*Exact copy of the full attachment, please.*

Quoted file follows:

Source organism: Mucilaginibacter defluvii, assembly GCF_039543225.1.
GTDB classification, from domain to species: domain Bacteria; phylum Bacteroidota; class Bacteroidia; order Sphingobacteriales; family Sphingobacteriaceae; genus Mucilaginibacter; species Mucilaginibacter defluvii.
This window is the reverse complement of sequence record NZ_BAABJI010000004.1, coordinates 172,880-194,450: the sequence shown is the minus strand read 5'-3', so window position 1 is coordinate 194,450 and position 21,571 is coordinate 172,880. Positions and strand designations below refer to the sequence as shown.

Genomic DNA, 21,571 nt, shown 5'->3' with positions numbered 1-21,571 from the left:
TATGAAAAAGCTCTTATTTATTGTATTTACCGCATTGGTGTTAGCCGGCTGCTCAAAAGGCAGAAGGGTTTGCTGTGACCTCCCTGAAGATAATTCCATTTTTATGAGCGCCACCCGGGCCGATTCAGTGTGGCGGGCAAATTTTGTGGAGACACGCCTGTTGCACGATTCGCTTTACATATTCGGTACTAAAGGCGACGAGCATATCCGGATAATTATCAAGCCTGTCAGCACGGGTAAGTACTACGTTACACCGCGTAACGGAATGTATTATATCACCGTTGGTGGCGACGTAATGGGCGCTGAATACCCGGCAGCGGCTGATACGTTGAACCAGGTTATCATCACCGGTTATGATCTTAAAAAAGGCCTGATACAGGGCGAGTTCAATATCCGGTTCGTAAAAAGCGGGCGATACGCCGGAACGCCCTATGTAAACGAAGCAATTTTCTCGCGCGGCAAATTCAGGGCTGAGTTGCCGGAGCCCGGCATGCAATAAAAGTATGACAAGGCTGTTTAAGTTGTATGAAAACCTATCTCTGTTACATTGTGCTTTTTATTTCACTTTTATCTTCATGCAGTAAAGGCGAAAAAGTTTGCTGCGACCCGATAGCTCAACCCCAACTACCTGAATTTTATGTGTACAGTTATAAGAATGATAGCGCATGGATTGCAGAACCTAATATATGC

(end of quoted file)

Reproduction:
Source organism: Mucilaginibacter defluvii, assembly GCF_039543225.1.
GTDB classification, from domain to species: domain Bacteria; phylum Bacteroidota; class Bacteroidia; order Sphingobacteriales; family Sphingobacteriaceae; genus Mucilaginibacter; species Mucilaginibacter defluvii.
This window is the reverse complement of sequence record NZ_BAABJI010000004.1, coordinates 172,880-194,450: the sequence shown is the minus strand read 5'-3', so window position 1 is coordinate 194,450 and position 21,571 is coordinate 172,880. Positions and strand designations below refer to the sequence as shown.

Genomic DNA, 21,571 nt, shown 5'->3' with positions numbered 1-21,571 from the left:
TATGAAAAAGCTCTTATTTATTGTATTTACCGCATTGGTGTTAGCCGGCTGCTCAAAAGGCAGAAGGGTTTGCTGTGACCTCCCTGAAGATAATTCCATTTTTATGAGCGCCACCCGGGCCGATTCAGTGTGGCGGGCAAATTTTGTGGAGACACGCCTGTTGCACGATTCGCTTTACATATTCGGTACTAAAGGCGACGAGCATATCCGGATAATTATCAAGCCTGTCAGCACGGGTAAGTACTACGTTACACCGCGTAACGGAATGTATTATATCACCGTTGGTGGCGACGTAATGGGCGCTGAATACCCGGCAGCGGCTGATACGTTGAACCAGGTTATCATCACCGGTTATGATCTTAAAAAAGGCCTGATACAGGGCGAGTTCAATATCCGGTTCGTAAAAAGCGGGCGATACGCCGGAACGCCCTATGTAAACGAAGCAATTTTCTCGCGCGGCAAATTCAGGGCTGAGTTGCCGGAGCCCGGCATGCAATAAAAGTATGACAAGGCTGTTTAAGTTGTATGAAAACCTATCTCTGTTACATTGTGCTTTTTATTTCACTTTTATCTTCATGCAGTAAAGGCGAAAAAGTTTGCTGCGACCCGATAGCTCAACCCCAACTACCTGAATTTTATGTGTACAGTTATAAGAATGATAGCGCATGGATTGCAGAACCTAATATATGC